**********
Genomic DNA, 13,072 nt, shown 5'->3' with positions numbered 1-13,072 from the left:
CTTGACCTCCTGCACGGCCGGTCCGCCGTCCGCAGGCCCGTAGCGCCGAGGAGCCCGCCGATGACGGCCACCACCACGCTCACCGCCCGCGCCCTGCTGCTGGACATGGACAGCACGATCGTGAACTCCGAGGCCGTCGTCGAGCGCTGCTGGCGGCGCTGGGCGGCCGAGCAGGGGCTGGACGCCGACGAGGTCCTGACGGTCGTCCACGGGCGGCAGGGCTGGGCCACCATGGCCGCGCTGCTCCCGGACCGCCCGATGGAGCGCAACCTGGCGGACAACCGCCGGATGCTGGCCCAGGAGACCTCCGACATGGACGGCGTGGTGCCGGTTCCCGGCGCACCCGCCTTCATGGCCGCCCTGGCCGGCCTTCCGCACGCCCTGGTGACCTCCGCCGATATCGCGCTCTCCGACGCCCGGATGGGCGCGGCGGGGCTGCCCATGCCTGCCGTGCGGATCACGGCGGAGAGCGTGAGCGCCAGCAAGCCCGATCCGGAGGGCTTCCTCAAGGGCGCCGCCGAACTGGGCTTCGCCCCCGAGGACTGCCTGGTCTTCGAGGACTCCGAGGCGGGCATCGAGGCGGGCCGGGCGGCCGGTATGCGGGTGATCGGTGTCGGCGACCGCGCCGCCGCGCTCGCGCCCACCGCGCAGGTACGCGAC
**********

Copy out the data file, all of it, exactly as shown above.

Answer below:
Genomic DNA, 13,072 nt, shown 5'->3' with positions numbered 1-13,072 from the left:
CTTGACCTCCTGCACGGCCGGTCCGCCGTCCGCAGGCCCGTAGCGCCGAGGAGCCCGCCGATGACGGCCACCACCACGCTCACCGCCCGCGCCCTGCTGCTGGACATGGACAGCACGATCGTGAACTCCGAGGCCGTCGTCGAGCGCTGCTGGCGGCGCTGGGCGGCCGAGCAGGGGCTGGACGCCGACGAGGTCCTGACGGTCGTCCACGGGCGGCAGGGCTGGGCCACCATGGCCGCGCTGCTCCCGGACCGCCCGATGGAGCGCAACCTGGCGGACAACCGCCGGATGCTGGCCCAGGAGACCTCCGACATGGACGGCGTGGTGCCGGTTCCCGGCGCACCCGCCTTCATGGCCGCCCTGGCCGGCCTTCCGCACGCCCTGGTGACCTCCGCCGATATCGCGCTCTCCGACGCCCGGATGGGCGCGGCGGGGCTGCCCATGCCTGCCGTGCGGATCACGGCGGAGAGCGTGAGCGCCAGCAAGCCCGATCCGGAGGGCTTCCTCAAGGGCGCCGCCGAACTGGGCTTCGCCCCCGAGGACTGCCTGGTCTTCGAGGACTCCGAGGCGGGCATCGAGGCGGGCCGGGCGGCCGGTATGCGGGTGATCGGTGTCGGCGACCGCGCCGCCGCGCTCGCGCCCACCGCGCAGGTACGCGAC